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The Pink Flamingo

Now appearing on lawns near you!


Phoenicopterus ruber

  • Ah, the ubiquitous pink flamingo. Back in the 1980's, there wasn't a porcelain garden in America which didn't sport a pair of plastic flamingos. The real thing, however, gathers together in huge numbers, numbering in the thousands. In fact, flamingo colonies are the largest congregations of birds in the entire Aves class.

    Have a look at that pecliar bill. That's the flamingo's feeding mechanism. They actually feed on nearly microscopic shrimp in the shallows. They'll scoop up a mouthful of water, then shake their heads from side to side. The water flows out between their thosands of tiny, tiny teeth, leaving them with half a mouthful of shrimp. It's a special natural dye in the shrimps' shells which gives the flamingo its special pink coloration. In fact, zoos have to import those shrimps to the flamingo enclosures, or the birds' feathers will lose their pinkness and become white.

    Notice how odd the adaptation is. They've got really long legs, which lifts them high above the water, but then they need that really long neck to get back down to water level to feed. It's pretty bizarre. As nearly as I can figure, this is so they can keep their vitals away from danger while down at the water's edge.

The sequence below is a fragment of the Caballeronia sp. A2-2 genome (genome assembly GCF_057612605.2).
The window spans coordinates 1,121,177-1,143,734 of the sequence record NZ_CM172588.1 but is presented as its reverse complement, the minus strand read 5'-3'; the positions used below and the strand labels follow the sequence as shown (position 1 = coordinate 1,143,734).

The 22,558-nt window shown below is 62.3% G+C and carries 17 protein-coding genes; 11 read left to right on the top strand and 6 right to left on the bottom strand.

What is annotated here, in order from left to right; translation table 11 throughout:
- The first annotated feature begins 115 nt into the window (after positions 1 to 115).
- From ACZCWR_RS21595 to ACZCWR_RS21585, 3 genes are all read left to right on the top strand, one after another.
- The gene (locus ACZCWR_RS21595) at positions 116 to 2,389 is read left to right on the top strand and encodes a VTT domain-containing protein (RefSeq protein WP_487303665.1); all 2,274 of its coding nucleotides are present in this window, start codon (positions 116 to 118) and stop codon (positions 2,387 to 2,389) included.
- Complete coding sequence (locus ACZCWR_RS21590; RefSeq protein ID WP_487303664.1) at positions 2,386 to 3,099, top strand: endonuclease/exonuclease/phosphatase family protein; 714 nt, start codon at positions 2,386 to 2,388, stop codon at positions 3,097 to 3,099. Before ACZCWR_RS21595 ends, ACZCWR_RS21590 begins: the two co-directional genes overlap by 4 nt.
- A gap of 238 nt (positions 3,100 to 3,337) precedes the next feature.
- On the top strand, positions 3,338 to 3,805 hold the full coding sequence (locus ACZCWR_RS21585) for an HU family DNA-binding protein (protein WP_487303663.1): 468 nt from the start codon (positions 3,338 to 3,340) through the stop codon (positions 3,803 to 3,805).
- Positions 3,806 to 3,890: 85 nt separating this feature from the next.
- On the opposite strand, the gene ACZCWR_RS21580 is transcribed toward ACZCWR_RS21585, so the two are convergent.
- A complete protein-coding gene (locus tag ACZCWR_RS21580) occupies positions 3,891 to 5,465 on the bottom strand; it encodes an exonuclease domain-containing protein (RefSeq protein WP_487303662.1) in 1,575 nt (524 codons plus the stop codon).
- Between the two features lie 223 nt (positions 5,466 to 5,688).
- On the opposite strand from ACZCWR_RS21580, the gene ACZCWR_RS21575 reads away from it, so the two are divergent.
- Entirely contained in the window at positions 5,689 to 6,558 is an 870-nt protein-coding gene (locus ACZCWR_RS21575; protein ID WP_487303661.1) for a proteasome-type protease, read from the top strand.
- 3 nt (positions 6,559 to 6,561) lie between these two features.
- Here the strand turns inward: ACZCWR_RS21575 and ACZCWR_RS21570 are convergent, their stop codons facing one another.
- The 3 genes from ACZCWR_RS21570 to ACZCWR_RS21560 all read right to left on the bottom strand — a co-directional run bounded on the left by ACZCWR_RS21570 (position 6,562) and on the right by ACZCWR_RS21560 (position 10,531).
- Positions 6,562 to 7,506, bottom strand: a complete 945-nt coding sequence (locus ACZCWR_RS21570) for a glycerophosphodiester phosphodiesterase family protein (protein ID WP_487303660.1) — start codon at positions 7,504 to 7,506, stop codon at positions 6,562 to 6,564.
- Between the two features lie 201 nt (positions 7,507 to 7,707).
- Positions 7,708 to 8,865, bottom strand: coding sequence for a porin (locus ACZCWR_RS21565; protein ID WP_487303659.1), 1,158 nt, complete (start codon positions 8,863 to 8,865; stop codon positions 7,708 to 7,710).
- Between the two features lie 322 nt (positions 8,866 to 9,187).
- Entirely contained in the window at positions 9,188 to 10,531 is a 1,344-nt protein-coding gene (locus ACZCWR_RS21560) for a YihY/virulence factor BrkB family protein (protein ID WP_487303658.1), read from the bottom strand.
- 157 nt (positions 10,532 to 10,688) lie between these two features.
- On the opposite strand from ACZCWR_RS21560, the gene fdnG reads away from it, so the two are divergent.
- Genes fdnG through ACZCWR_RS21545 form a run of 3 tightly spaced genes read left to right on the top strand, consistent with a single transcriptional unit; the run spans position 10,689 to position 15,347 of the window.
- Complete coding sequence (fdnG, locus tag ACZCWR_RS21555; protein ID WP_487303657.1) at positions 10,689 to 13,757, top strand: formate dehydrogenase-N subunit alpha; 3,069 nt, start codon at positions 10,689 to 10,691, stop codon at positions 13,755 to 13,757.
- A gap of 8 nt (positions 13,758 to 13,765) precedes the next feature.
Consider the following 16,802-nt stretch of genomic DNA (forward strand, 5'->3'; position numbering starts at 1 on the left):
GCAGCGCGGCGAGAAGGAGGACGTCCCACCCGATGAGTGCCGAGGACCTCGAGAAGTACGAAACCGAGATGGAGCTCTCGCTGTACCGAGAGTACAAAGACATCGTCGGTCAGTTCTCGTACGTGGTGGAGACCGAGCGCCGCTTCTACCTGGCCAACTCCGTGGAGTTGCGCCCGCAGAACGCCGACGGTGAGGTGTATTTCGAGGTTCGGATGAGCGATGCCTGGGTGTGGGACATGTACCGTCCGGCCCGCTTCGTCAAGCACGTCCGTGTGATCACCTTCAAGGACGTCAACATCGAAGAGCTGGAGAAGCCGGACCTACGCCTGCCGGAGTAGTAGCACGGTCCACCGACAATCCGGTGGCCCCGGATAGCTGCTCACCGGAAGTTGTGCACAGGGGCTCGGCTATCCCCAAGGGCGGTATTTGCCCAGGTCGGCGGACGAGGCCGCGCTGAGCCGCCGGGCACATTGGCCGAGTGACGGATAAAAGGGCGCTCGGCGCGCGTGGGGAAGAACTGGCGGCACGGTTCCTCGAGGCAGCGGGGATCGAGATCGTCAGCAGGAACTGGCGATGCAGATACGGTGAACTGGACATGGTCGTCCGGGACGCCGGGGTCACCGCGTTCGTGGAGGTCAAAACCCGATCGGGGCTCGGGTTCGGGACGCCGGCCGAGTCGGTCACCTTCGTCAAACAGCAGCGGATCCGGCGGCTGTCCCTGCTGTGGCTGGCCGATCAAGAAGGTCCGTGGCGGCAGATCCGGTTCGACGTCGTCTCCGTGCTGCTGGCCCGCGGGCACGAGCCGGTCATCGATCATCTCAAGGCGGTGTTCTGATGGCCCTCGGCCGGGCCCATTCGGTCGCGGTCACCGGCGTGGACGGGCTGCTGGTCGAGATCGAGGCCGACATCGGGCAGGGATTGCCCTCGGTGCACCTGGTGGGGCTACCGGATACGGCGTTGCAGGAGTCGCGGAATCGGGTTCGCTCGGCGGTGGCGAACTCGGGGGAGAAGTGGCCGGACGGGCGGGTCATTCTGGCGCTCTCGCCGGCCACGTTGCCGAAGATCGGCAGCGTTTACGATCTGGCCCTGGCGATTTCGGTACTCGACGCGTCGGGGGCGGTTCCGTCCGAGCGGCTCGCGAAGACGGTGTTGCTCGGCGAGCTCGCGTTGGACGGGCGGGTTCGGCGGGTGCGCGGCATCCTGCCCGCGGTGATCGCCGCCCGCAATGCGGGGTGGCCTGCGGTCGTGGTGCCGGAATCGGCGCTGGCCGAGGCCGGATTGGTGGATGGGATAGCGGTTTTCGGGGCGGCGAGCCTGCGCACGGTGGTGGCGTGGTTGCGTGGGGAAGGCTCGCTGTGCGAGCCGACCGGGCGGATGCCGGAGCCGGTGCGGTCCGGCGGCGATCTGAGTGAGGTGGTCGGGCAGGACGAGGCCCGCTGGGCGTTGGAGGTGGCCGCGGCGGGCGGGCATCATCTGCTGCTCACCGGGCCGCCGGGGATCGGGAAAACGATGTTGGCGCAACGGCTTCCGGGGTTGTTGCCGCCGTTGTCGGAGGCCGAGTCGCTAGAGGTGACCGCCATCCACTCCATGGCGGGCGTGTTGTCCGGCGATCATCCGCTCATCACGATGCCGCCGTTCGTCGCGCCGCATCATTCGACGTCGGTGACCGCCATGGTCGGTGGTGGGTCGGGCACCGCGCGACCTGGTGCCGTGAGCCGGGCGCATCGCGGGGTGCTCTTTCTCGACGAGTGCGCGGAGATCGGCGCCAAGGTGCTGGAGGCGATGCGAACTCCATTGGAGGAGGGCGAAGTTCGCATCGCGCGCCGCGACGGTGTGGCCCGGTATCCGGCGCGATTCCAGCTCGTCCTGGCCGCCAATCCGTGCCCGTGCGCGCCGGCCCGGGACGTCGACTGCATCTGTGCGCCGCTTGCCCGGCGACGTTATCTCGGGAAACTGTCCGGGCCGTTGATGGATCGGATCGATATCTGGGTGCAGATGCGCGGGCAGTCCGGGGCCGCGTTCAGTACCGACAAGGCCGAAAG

Baby flamingos are born looking very different from their parents. First of all, they're grayish in color. Secondly, their bills are straight, not a scoop like their parents'. And third, they've got stubby little legs! Not to worry, though. They eventually grow into the tall, lovely, pink birds zoo-goers are used to.

    Flamingos live mainly elsewhere, along the coastlines of southern South America, across central and southern Africa, and throughout southern Europe and the Middle East. Here in North America, they live in a pretty local area around Florida. Nevertheless, they're a pretty solid symbol of this mighty continent.


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